Economic calendar

Forex Economic Calendar is a tool used for fundamental analysis. In the forex market, particularly currency, prices tend to have a lot of volatility. That volatility is compounded during event announcements. Each currency is representative of the economic, political, and social stability of a country. In this relationship, changes in the economic indicators of a country are likely to affect the value of the respective currency. Since every Forex pair consists two currencies, each pair represents the balance of market sentiment for the two countries that represent the respective currency pair. Therefore, wise traders keep track of the events that can stir up substantial volatility. It provides the details about the data/events of countries around the globe. It gives you important updates about GDP, CPI, Retail sales, Trade balance, etc. The data in forex calendar is of different priority/importance. The data shown gives you the idea about where the currency pair is about to go. A positive data indicates the pair is about to appreciate where as a negative data indicates depreciation.

How to Use the Forex News Calendar

Traders use the economic events calendar to follow data releases and to catch price moves like the one we showed in the example above. If you have a data release, which is better than the forecast, then you are likely to see the respective currency pair appreciate versus other currencies.
Therefore, you may consider buying the currency of the country with the better-than-expected data release on the assumption that this currency will increase as a result of the optimistic economic release.
The opposite applies if the release is worse than the expectations. In this case, investors say that the data release is “downbeat,” which is likely to cause depreciation of the related currency versus other currencies. In these cases, you may consider selling the currency that is expected to depreciate.

How to read it?

The news that is making the economic calendar is known in advance and is repeated over and over again. Some of it is released monthly, and some on a quarterly or even yearly basis, and it refers to a specific economy. After all, trading the Forex market means buying or selling a currency pair, and the currency reflects the strengths or the weaknesses of an economy. At the end of the day, what a Forex trader is doing is comparing two economies (represented by the two currencies that form a currency pair) and making a trading decision based on the outcome of his/her analysis. As a rule of thumb, the stronger an economy is, the stronger the currency should be. This is an understatement though, as monetary policy is a bit more complicated than that. Speaking of monetary policy, all the economic news that is released, and can be seen on the economic calendar, is constantly watched and monitored by central banks before they set the tools that define the monetary policy. Based on this monitoring, interest rates are set.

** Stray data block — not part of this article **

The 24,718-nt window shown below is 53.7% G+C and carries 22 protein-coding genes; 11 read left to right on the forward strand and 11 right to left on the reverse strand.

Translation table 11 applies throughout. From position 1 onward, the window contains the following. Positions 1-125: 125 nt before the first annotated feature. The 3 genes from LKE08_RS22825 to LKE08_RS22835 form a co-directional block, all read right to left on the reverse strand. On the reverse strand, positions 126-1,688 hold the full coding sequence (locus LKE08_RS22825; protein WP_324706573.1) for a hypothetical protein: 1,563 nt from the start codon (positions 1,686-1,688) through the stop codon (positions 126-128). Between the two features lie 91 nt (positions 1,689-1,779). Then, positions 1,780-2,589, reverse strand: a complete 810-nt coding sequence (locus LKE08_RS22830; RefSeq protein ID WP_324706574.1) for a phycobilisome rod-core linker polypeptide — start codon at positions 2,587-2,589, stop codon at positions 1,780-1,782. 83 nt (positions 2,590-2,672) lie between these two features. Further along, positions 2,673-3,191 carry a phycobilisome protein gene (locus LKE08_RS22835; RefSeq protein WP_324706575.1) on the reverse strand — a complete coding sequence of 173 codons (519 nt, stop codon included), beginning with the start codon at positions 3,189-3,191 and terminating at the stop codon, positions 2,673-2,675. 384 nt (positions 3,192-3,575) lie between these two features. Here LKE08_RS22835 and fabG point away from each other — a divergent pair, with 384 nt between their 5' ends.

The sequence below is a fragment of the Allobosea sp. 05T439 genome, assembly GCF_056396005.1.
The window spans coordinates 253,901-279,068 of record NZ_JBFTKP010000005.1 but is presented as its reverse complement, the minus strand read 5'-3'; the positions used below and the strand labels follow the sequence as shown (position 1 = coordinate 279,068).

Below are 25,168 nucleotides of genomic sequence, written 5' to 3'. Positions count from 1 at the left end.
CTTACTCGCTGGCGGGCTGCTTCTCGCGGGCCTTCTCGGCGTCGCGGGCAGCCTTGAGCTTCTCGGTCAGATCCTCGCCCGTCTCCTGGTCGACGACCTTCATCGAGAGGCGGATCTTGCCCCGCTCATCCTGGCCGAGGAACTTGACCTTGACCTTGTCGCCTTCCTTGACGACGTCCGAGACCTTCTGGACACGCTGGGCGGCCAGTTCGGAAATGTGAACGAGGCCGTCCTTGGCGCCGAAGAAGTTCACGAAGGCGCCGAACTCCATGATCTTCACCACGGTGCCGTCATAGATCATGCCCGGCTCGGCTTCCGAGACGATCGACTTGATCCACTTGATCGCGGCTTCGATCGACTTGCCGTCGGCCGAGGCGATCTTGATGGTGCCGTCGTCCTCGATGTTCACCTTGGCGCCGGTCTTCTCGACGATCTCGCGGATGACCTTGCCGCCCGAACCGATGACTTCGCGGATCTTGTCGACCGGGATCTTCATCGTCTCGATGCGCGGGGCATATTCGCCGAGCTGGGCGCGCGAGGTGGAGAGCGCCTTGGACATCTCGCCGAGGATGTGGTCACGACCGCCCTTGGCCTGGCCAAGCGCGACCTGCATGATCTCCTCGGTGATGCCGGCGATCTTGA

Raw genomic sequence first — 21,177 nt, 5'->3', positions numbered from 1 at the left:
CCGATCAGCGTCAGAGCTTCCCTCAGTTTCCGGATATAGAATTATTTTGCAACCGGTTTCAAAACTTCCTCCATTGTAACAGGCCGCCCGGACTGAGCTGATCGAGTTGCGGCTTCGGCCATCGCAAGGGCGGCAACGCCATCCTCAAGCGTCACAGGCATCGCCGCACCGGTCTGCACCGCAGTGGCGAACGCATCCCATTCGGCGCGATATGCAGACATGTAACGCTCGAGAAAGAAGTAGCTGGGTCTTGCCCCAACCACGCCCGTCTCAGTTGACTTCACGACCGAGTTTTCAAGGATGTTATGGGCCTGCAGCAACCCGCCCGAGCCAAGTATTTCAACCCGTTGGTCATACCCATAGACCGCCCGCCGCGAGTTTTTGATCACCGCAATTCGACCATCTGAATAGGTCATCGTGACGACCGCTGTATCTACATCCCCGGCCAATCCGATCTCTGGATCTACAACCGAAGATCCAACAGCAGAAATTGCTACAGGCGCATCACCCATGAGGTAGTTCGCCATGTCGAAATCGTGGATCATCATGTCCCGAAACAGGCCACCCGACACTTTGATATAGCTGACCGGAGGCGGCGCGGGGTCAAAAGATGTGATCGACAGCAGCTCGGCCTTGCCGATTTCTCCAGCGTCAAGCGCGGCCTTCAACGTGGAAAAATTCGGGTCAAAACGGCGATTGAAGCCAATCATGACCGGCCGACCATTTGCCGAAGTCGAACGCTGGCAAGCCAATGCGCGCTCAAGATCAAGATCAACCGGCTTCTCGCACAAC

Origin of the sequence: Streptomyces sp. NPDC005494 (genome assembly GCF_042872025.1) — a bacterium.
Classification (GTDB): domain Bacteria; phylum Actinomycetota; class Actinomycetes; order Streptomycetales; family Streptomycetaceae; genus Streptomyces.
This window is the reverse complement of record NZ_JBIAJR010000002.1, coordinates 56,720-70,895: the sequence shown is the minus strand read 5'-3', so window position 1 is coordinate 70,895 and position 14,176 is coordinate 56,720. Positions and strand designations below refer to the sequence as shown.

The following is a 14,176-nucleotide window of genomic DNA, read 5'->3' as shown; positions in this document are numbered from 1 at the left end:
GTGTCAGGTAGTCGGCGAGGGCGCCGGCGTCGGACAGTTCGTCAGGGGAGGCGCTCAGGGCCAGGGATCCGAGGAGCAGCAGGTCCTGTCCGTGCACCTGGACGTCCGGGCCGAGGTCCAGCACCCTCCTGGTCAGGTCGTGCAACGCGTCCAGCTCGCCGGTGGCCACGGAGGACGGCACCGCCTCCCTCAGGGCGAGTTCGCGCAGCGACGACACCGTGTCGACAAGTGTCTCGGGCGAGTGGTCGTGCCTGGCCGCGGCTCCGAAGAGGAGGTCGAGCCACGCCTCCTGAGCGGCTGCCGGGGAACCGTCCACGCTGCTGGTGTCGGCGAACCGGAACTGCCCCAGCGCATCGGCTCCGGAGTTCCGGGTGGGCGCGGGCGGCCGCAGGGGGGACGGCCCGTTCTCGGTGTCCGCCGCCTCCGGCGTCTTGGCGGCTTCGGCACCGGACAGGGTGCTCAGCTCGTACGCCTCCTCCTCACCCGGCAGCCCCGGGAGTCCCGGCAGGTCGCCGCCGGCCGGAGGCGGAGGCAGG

Most economic calendars provide a short description of each event and provide a value for “actual,” “forecasted,” and “previous.” The forecasted number, expressed either as a percentage or as a currency value, represents the market impact (positive or negative) the event is anticipated to have. This number affects trading sentiment and behavior leading up to a news event. “Previous” refers to the change recorded after the last news event of this nature, and “actual” tracks the objective price movement that occurs following the event in question. Your calendar might also provide some background on each event and compare current market performance against forecasted values, as in the free version of our economic calendar pictured below.

Top News Events in Forex Trading